You might find it worth trying 'digikam' first if you have many pages to 
process and are more interested in legibility than final aesthetic 

I've used it a lot for "restoring" old documents:
Image=>Edit=>Color=>Auto-correction offers you 4 types of correction. 
One or other of these will usually improve matters considerably.
I use gimp only for the occasionally necessary final tweak or 
particularly difficult document.


James wrote:
> Hi. I have an elderly friend whose father kept a diary during WW2. The diary
> is written in pencil on poor quality paper that has yellowed considerably with
> age. The text is still pretty legible but as time passes it will become less
> so. I decided I could photograph pages of the diary and enhance them using
> Gimp. The final result should be something that can be printed out on a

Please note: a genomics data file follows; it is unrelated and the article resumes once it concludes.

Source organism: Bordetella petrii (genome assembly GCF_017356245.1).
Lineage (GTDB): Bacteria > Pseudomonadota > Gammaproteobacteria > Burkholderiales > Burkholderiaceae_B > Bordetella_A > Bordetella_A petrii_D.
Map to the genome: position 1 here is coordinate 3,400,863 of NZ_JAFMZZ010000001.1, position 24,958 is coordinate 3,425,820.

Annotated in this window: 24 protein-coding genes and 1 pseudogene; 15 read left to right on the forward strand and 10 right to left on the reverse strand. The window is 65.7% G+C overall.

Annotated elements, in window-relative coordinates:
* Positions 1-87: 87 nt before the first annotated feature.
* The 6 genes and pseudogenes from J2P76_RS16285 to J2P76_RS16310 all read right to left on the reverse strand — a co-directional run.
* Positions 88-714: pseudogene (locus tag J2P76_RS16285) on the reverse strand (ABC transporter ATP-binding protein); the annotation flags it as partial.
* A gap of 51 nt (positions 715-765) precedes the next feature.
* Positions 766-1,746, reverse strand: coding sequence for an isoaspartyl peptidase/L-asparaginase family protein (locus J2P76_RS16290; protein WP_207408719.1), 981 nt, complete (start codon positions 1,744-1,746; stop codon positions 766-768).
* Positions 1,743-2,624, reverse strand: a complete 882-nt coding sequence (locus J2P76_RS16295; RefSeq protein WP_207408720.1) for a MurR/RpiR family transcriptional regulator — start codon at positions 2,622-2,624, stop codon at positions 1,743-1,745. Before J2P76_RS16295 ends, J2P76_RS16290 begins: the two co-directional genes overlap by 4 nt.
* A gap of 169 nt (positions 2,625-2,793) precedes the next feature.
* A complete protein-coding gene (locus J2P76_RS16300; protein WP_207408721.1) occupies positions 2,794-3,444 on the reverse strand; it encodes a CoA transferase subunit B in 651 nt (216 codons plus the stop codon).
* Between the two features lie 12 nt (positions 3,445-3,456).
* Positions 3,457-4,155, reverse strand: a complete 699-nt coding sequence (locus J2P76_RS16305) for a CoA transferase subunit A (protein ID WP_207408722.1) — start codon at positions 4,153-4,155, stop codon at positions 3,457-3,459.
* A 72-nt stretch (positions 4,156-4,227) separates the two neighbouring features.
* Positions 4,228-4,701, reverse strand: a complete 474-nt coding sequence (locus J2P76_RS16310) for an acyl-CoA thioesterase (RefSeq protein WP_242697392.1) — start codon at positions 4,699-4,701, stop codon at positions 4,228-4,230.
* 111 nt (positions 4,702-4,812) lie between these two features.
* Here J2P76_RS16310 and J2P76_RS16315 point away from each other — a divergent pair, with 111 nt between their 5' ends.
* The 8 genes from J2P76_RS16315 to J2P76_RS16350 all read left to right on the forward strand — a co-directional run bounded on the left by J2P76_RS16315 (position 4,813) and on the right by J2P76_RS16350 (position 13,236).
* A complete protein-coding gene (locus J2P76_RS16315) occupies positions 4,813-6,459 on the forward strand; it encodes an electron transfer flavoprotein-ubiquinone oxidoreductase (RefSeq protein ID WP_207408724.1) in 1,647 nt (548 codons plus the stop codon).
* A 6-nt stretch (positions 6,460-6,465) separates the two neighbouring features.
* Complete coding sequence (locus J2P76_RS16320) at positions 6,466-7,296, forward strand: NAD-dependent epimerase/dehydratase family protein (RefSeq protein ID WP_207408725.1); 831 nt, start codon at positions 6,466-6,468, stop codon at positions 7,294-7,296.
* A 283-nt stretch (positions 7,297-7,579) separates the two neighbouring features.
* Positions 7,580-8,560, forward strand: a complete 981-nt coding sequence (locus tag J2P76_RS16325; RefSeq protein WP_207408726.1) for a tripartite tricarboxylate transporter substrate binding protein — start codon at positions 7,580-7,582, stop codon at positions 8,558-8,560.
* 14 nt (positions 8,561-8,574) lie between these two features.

> computer printer, i.e., greyscale/b&w. I took the photos in color, thinking
> I'd have more manipulation options, then could make the images greyscale.
> I'm not any kind of gimp power user or anything--I usually just feel my way
> around the program and usually get it to do the fairly simple graphic
> manipulations I want. So far, that method has not worked well for this
> project. So I'd like to ask some tips here on accomplishing the goal I'm
> after. Ideally, I'd like all the yellowed paper that forms the background of
> these images to turn as close to white as possible, while all the pencil text
> should be as close to black as possible. Can anyone point me to things I can
> try under gimp that will help me accomplish these aims?

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